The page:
Risk Analysis is not a simple process. It involves many steps and different levels of granularity to identify, analyze and respond to the identified risks. As this topic was just recently covered in class, I decided to find out how the company I currently work for performs risks analysis.
Based on the methodology currently used within the organization, risk analysis process includes input deliverables, such as stakeholder analysis, legal contract, project management plan and issues log, and output deliverables such as project schedule and risk register where the risks are further subdivided based on the categories (technical risk, cost risks, schedule risk, quality risk, contract, legal risk, etc.).
I found it interesting that the first step in the process is identified as stakeholder analysis. As we all know stakeholder involvement, active participation and support are some of the important keys to project success. The goal of this deliverable is to analyze the relationship, level of engagement and future adoption levels for stakeholders and identify any issues or potential risks. This activity is usually performed by organizational control management team at the beginning of the project and is continuously updated throughout the project as well.
The deliverable of legal contract is self-explanatory – it includes project definition, project scope, description of services to be provided as well as pricing and payment terms, and is used as a building block for identification and analysis of potential legal issues and risks.
Another deliverable is project management plan that identifies main project management processes such as scope management, schedule management, cost management, quality management, resource management and communication management, and serves as an input to identify and analyze risks associated with direct project activities.
Issues log deliverable contains other problems that come up on regular basis, require to be resolved, but might not necessarily fall under any of the deliverables mentioned above. Typically additional project issues could be process or system requirements that are not compatible with each other, incorrect assumptions, missing information, etc.
After these input deliverables are collected, the risk analysis process is performed that includes risk identification, prioritization and response strategy steps. Although risk identification step is done in the beginning, it is also a continuous process as new risks may emerge and become apparent during project. Risk prioritization is done in order to identify high-priority and high-impact risks which are calculated based on the risk exposure, probability of occurrence and level of impact variables. Finally, the response strategies are developed in order to reduce impact and threat to the project as well as to assign resources that will be responsible for executing the response when needed.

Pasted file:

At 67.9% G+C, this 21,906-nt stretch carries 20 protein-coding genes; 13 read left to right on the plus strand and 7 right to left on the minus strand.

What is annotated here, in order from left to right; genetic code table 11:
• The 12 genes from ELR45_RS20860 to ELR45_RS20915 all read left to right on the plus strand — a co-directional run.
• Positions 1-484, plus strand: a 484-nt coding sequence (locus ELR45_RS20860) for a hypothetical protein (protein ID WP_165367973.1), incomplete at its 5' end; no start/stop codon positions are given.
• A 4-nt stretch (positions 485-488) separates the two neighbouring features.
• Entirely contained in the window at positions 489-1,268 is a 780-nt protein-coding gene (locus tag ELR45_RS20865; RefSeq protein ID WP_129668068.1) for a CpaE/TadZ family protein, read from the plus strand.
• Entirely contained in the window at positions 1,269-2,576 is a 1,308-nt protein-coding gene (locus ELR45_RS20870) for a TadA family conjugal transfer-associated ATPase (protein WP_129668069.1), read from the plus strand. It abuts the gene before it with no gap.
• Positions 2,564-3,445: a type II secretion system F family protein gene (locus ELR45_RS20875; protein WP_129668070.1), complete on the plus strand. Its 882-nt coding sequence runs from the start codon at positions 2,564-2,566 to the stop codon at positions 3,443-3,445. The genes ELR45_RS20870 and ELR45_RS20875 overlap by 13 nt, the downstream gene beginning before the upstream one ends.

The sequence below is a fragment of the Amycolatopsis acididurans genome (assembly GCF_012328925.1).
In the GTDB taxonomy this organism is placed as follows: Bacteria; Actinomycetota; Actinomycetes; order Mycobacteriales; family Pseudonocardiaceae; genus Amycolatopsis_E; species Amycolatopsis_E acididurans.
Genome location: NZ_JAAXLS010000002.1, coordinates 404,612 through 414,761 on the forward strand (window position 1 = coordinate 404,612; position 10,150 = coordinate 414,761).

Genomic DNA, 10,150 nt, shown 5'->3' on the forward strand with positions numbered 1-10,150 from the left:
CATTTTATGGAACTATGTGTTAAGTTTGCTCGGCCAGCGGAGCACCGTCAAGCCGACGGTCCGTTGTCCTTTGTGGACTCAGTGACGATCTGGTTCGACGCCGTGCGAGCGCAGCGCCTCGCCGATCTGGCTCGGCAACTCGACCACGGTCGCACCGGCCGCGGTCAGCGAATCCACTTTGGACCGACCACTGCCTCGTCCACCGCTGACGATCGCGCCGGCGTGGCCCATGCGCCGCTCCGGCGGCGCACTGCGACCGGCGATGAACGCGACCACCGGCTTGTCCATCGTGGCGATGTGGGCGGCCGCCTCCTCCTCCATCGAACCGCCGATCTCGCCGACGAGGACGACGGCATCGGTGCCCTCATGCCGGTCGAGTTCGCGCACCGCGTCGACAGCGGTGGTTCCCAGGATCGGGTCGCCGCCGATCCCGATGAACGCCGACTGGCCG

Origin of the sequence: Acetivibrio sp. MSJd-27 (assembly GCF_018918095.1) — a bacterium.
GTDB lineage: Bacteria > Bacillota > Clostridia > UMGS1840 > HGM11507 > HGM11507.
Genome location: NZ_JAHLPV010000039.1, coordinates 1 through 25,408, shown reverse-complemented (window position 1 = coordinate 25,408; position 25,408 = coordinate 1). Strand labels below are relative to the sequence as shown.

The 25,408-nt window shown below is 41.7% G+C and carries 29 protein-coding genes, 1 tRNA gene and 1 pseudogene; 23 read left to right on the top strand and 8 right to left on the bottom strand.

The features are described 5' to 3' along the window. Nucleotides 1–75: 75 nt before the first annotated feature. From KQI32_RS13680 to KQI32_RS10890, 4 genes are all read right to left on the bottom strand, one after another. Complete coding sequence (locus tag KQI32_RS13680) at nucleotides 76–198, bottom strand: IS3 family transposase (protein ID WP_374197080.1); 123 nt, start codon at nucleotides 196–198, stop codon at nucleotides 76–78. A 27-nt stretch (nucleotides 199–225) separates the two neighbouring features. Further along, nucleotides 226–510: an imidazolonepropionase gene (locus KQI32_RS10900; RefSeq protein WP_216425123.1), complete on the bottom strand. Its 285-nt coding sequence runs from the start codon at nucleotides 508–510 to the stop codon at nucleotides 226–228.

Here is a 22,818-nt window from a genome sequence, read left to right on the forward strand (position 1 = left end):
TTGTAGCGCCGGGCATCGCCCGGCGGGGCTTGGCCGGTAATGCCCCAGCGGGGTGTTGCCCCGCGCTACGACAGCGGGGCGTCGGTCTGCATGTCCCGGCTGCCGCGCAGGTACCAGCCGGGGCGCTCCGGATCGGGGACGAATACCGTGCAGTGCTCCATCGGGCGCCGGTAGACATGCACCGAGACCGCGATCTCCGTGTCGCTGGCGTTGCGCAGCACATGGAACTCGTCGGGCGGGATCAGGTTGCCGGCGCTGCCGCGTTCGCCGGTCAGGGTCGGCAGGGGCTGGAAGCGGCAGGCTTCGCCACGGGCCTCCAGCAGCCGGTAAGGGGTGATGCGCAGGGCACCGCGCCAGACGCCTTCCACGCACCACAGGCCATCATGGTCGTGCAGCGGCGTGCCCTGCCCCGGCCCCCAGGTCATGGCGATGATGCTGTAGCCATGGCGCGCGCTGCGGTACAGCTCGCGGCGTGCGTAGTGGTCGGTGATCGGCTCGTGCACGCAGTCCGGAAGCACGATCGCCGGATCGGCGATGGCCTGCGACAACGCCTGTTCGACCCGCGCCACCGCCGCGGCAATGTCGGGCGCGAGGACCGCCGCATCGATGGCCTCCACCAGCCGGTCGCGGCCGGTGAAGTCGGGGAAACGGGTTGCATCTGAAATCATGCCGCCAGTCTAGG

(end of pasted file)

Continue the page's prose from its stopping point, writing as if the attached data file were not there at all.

Therefore, by using input and output deliverables, risk analysis process provides structured plan with the main purpose to minimize the probability of adverse and detrimental events happening during the project as well as to lower the negative impact of these adverse events if they occur.
Additionally, when researching the risk management topic, I came across an article – “The Six Mistakes Executives Make in Risk Management”, that highlights some of the interesting facts and discusses six mistakes that are made during risk management. Do you agree or disagree with some of the statements made by the author?
One thought on “Risk Management Process”
I particularly like the first 2 mistakes listed in this article:
1. We think we can manage risk by predicting extreme events.
2. We are convinced that studying the past will help us manage risk.
When people think about risk, they think about worst case scenarios. Although it is important to keep these in mind and have a plan in place to mitigate the risks, some of the things that may cause more damage over time are those small risk factors that don’t make much of a splash but are continuous and consistent. If they are not handled properly, they can cause a ripple effect and correcting the problem at that point can be costly.
Mistake number two is true to an extent because not all situations will be the same and the circumstances surrounding a risk changes through time. On the other hand, many risks are similar in nature and having a precedent is a good foundation for resolving the conflicts that may arise.